Speed of notification was identified by Ardern yesterday as one of the most important ways that technologies could assist with contact tracing, which she said would always be a primarily human-based activity.
‘Foolish’ to rely on tech
Ardern said primary reliance on technological tracing systems would be “foolish”.
“The most important thing is still for us to establish who we had close contact with in personal one-to-one interviews, carried out multiple times, and then followed up by a team of individuals to ensure that others who have been in close contact are isolated and are tested,” said Ardern. “That will still remain key. What we consider the technological solutions to be is an extra safety net on top of the core activity and so we will never solely rely on them.
“I think to do so would be foolish. We do, however, see what they can add if they are utilised,” she said.
However, the paper summarising the success of early field trials also makes clear that it would take at least six months to roll out a CovidCard because of the requirement for further testing – some of which is now under way – and the need to build trust in them in the New Zealand community, and distribute them ahead of a covid outbreak.
“CovidCard needs to be deployed before it is needed, at a time where case numbers and public concern for Covid-19 will likely be at an ebb.”
The card is a key element in pushing, mainly from business interests, for an urgent development of strategy on how to open the border safely to cushion the recessionary impact of the virus on the NZ economy, which has yet to be fully felt.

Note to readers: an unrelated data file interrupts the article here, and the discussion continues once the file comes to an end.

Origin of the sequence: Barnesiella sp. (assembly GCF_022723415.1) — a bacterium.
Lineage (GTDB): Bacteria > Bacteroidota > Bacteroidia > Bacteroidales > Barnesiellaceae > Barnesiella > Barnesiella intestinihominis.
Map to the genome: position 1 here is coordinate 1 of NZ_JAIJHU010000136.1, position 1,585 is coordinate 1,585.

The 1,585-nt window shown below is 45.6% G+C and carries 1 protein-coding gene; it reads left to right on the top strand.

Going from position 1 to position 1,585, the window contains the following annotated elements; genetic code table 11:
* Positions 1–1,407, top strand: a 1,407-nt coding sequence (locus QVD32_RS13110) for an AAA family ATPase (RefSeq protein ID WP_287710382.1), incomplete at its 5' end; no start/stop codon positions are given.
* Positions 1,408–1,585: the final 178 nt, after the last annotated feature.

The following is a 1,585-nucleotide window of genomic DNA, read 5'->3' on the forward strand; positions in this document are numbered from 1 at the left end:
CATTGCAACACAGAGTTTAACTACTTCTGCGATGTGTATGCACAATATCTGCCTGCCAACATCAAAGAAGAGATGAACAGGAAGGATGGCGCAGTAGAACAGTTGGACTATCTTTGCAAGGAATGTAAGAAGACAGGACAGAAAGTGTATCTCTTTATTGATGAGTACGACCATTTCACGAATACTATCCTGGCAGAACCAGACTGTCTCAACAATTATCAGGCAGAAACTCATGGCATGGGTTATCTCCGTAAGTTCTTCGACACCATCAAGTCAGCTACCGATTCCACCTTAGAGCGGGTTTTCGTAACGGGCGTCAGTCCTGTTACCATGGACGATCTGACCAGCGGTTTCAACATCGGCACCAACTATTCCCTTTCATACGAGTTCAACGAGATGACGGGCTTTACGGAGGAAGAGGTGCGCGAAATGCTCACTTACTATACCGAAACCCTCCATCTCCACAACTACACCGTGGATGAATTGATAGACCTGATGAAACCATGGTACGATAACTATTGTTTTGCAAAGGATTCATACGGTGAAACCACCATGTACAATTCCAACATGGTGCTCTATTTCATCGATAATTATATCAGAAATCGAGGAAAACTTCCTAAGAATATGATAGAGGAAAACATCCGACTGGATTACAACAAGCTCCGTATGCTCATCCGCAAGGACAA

Fyfe, Business NZ chief executive Kirk Hope, former Labour Prime Minister Helen Clark and the Chief Science Advisor to the previous government, Peter Gluckman, have all been visible faces in a lobbying effort that appears out of step with the sense of security among New Zealanders following the successful elimination of the virus within the country’s borders that is leading to low compliance with existing tracing systems.
The paper notes Singapore has abandoned phone-based tracing apps and “is now progressing a wearables strategy, very similar to that proposed by CovidCard”.
Trials suggest the CovidCard could shave an average of four days off the time taken to trace a contact, dramatically reducing the number of people who would be likely to be infected by a person who had yet to be identified as having Covid-19.
The paper also expresses doubts that the Ministry of Health and the highly devolved district health board system of public health service delivery could deliver the CovidCard and “they may struggle to drive the necessary change into regional contact tracing efforts”.
This article originally appeared on BusinessDesk. Their team publishes quality independent news, analysis and commentary on business, the economy and politics every day. Find out more.